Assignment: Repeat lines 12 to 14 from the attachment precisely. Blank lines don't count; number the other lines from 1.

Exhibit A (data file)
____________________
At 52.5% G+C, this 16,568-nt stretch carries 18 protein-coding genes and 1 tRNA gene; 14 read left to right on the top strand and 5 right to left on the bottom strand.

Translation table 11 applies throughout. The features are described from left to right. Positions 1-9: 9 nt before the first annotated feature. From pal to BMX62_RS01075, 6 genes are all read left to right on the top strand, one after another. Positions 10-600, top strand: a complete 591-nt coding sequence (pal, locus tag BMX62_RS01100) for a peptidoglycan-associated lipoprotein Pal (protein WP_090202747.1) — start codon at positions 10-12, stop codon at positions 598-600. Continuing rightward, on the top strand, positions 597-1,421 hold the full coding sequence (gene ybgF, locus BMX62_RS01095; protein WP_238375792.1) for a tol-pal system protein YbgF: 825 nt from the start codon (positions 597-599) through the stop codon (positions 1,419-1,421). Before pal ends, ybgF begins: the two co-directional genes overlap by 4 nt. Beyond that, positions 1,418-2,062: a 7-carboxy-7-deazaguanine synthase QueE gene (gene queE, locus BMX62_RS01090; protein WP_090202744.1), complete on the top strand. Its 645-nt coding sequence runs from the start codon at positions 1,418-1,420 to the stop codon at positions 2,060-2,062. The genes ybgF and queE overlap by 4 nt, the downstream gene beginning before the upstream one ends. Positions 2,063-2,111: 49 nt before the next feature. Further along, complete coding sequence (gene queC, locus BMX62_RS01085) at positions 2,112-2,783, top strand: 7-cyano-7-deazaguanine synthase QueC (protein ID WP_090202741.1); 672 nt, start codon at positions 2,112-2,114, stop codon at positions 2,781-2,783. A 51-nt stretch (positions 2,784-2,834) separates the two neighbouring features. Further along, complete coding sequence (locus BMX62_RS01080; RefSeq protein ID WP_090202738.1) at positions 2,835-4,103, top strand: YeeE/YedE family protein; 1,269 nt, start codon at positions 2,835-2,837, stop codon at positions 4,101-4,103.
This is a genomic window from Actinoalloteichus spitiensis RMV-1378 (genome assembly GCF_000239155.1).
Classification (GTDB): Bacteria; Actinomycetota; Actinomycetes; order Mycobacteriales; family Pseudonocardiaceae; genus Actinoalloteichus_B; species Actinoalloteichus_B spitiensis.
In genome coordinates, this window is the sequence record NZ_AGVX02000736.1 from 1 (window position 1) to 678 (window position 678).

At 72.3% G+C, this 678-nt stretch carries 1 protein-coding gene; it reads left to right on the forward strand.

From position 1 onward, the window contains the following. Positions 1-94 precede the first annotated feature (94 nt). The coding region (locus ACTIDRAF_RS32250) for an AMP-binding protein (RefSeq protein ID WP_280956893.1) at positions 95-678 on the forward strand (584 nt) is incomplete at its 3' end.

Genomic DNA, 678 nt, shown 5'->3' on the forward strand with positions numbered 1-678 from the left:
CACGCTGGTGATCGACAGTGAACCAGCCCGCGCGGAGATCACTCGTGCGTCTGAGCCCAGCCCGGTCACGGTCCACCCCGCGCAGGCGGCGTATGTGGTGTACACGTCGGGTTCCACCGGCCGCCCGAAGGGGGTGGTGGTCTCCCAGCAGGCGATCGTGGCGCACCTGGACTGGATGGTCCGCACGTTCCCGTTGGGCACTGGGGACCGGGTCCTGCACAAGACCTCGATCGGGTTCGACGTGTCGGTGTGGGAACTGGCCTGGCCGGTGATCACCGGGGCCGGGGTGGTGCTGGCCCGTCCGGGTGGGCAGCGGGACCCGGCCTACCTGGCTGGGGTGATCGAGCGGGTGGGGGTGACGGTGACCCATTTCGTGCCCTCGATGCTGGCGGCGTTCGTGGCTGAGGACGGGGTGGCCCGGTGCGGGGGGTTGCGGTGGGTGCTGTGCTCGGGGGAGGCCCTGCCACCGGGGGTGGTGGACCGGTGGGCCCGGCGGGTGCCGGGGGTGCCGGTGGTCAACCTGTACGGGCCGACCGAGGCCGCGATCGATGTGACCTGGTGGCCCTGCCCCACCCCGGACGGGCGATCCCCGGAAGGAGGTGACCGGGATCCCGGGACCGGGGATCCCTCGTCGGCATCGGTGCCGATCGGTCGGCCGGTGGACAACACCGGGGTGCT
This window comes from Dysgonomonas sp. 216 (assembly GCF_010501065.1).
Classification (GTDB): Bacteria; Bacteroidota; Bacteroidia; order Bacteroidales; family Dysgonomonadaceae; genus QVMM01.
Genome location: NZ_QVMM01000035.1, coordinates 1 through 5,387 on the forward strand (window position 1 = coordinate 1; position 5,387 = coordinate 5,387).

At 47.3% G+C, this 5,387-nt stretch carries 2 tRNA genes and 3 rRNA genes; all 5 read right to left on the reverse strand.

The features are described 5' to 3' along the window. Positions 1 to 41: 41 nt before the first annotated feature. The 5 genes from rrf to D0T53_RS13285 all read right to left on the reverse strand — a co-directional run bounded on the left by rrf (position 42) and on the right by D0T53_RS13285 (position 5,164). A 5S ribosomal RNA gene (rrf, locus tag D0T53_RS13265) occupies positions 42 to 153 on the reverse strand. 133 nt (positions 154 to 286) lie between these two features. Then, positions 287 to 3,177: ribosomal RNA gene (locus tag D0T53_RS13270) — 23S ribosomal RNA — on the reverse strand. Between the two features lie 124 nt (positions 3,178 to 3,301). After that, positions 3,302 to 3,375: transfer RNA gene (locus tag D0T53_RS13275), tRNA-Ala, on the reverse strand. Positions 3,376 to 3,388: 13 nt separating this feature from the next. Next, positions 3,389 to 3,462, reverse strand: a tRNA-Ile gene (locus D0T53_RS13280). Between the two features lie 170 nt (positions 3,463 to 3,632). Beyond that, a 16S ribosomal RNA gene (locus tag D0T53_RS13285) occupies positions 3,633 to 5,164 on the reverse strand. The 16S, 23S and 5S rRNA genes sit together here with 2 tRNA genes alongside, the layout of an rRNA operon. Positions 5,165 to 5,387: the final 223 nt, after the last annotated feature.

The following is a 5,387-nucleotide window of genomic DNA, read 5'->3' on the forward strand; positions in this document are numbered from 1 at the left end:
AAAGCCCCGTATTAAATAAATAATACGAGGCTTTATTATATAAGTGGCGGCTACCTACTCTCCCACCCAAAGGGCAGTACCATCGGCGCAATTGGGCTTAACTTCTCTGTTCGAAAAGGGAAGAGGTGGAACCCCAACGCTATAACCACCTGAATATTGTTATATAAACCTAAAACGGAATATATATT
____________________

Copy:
Genome location: NZ_QVMM01000035.1, coordinates 1 through 5,387 on the forward strand (window position 1 = coordinate 1; position 5,387 = coordinate 5,387).

At 47.3% G+C, this 5,387-nt stretch carries 2 tRNA genes and 3 rRNA genes; all 5 read right to left on the reverse strand.

The features are described 5' to 3' along the window. Positions 1 to 41: 41 nt before the first annotated feature. The 5 genes from rrf to D0T53_RS13285 all read right to left on the reverse strand — a co-directional run bounded on the left by rrf (position 42) and on the right by D0T53_RS13285 (position 5,164). A 5S ribosomal RNA gene (rrf, locus tag D0T53_RS13265) occupies positions 42 to 153 on the reverse strand. 133 nt (positions 154 to 286) lie between these two features. Then, positions 287 to 3,177: ribosomal RNA gene (locus tag D0T53_RS13270) — 23S ribosomal RNA — on the reverse strand. Between the two features lie 124 nt (positions 3,178 to 3,301). After that, positions 3,302 to 3,375: transfer RNA gene (locus tag D0T53_RS13275), tRNA-Ala, on the reverse strand. Positions 3,376 to 3,388: 13 nt separating this feature from the next. Next, positions 3,389 to 3,462, reverse strand: a tRNA-Ile gene (locus D0T53_RS13280). Between the two features lie 170 nt (positions 3,463 to 3,632). Beyond that, a 16S ribosomal RNA gene (locus tag D0T53_RS13285) occupies positions 3,633 to 5,164 on the reverse strand. The 16S, 23S and 5S rRNA genes sit together here with 2 tRNA genes alongside, the layout of an rRNA operon. Positions 5,165 to 5,387: the final 223 nt, after the last annotated feature.